DMR is short for Designated Marksman Rifle. These are semi-automatic rifles that effectively fill the gap between assault rifles (used up to approx. 300-400 metres) and sniper rifles (usually from 600-800 metres).
This role has previously been fulfilled by squad snipers. These received selected ordnance weapons which were already noticed during the shooting tests in the factory by an above-average precision. These weapons were often equipped with a fixed rifle scope (e.g. G3ZF).
Umarex/VFC G3 GBB at Umarex at the IWA 2019
Many armies now use 5.56×45 NATO caliber assault rifles. At 500-600 meters, it has a lower precision and effectiveness than the previously used 7.62x51mm NATO cartridge. Therefore DMR rifles in 7.62mm caliber were often procured. Logistically this means, of course, that the infantry group has to keep another type of ammunition in stock. However, many armies accept this. In 2016 the Bundeswehr purchased additional rifles in the old Nato caliber under the designation G27P (based on the HK 417). These serve as heavy assault rifles and complement the G28 as currently used DMR.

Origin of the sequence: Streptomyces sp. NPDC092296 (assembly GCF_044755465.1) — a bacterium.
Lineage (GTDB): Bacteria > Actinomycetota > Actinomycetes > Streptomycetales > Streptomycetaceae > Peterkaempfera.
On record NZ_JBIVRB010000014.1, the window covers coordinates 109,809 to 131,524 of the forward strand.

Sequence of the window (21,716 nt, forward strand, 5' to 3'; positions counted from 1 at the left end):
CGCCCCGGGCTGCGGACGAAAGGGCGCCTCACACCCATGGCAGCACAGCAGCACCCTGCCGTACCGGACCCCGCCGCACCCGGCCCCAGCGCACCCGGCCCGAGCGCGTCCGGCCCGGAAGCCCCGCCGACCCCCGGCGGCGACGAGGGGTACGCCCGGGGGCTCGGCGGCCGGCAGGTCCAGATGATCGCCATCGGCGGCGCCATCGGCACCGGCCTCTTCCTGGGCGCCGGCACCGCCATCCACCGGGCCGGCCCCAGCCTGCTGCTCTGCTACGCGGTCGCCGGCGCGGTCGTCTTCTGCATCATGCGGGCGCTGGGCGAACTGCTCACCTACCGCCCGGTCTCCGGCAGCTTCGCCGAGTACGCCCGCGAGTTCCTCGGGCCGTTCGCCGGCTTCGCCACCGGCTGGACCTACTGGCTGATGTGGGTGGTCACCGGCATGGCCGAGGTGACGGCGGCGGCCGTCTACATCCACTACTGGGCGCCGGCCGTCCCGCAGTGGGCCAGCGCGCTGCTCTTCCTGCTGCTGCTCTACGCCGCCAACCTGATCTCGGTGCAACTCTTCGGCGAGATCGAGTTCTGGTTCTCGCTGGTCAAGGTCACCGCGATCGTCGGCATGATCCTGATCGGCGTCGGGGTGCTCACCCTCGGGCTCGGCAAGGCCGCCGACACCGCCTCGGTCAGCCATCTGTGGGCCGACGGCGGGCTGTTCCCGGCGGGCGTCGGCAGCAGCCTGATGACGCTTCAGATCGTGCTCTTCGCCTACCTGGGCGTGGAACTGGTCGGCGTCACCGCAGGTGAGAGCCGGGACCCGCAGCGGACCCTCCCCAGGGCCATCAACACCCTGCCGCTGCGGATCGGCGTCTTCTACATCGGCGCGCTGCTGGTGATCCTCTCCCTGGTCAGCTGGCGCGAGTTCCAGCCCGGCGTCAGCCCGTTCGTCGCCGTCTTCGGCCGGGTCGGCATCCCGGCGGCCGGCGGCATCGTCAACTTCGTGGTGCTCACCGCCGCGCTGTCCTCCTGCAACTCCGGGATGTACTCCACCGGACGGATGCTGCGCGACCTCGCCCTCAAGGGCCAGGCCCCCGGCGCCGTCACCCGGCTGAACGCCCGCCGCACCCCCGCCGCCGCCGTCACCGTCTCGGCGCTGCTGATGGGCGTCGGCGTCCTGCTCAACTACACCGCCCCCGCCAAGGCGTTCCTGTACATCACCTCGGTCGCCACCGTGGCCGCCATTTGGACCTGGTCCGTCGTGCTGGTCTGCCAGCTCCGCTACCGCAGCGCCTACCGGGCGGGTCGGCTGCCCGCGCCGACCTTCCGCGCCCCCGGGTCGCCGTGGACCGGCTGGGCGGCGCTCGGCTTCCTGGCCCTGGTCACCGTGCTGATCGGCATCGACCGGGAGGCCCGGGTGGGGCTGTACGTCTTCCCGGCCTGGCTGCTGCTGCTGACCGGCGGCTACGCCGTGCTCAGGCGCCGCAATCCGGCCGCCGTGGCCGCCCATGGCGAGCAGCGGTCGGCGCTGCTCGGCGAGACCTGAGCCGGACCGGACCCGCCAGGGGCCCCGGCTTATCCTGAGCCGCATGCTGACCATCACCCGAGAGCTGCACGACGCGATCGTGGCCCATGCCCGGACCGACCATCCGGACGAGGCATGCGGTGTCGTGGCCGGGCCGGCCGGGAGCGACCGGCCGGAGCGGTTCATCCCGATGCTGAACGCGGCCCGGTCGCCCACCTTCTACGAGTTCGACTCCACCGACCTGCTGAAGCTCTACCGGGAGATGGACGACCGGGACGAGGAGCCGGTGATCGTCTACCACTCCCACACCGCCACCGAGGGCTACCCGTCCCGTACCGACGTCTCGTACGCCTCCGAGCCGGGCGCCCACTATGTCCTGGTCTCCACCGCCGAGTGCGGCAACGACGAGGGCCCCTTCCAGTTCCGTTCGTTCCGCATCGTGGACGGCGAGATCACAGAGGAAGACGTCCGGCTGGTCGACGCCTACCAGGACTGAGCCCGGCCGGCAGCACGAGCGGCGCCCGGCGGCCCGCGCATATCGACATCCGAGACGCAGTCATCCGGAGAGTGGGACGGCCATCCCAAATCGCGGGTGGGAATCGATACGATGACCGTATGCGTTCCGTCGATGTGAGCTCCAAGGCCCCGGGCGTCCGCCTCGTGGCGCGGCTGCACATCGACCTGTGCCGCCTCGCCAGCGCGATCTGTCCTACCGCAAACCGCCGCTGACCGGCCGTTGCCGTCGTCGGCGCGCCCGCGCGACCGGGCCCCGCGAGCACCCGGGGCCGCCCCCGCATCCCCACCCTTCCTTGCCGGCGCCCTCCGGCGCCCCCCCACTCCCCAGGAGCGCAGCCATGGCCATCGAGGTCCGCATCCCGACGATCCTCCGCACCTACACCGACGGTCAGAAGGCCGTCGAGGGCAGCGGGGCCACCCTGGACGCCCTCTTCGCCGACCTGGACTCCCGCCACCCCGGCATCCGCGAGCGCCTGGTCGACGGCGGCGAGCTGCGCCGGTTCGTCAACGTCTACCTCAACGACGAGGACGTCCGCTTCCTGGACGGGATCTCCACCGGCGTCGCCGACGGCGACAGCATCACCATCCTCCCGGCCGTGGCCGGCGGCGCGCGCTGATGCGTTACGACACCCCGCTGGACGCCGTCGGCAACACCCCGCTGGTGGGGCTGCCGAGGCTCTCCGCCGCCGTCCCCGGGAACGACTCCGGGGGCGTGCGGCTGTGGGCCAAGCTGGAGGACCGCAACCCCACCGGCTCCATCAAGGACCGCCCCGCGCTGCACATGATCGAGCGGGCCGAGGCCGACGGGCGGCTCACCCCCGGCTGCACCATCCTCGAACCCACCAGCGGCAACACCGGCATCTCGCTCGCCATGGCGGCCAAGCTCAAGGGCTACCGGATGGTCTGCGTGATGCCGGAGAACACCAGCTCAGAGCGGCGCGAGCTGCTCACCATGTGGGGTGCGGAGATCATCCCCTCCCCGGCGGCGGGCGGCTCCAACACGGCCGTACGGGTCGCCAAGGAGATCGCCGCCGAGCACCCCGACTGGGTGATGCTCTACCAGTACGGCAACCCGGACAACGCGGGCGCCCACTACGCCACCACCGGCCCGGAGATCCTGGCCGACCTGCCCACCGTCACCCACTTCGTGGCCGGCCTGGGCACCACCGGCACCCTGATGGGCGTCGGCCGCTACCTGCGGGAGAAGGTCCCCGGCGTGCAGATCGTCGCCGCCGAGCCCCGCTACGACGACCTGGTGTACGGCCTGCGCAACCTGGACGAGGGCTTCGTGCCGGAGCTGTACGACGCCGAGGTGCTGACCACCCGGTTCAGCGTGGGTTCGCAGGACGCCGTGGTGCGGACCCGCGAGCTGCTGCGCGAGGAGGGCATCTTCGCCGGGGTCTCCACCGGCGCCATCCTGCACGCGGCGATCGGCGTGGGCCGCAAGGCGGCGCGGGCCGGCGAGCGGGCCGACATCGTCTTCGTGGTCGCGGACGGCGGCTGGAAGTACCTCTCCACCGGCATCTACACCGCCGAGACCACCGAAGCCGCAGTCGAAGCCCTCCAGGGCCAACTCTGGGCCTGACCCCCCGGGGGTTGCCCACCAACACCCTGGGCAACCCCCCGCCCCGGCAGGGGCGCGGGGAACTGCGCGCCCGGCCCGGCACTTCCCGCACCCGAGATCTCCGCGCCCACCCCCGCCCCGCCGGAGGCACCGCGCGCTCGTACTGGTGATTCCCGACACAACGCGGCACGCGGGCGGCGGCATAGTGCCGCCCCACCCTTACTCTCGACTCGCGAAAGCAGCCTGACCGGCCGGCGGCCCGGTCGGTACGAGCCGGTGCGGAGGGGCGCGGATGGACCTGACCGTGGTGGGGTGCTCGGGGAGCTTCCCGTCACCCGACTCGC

DMR and Airsoft
In general, a well built MP5 does not differ from a G3, with the exception of the barrel length. However, this has less influence on a 6mm ball than a good hop-up and a tight system. Therefore the use of DMR’s is often controversial. In the rules of many airsoft areas these weapons are described exactly. The length of the weapon, the type of optics, or even the original model are relevant. This prevents someone with a heavily modified MP5 from playing with 2 joules and more than DMR.
Therefore, DMR’s may also have a higher energy if a larger safety distance is ensured.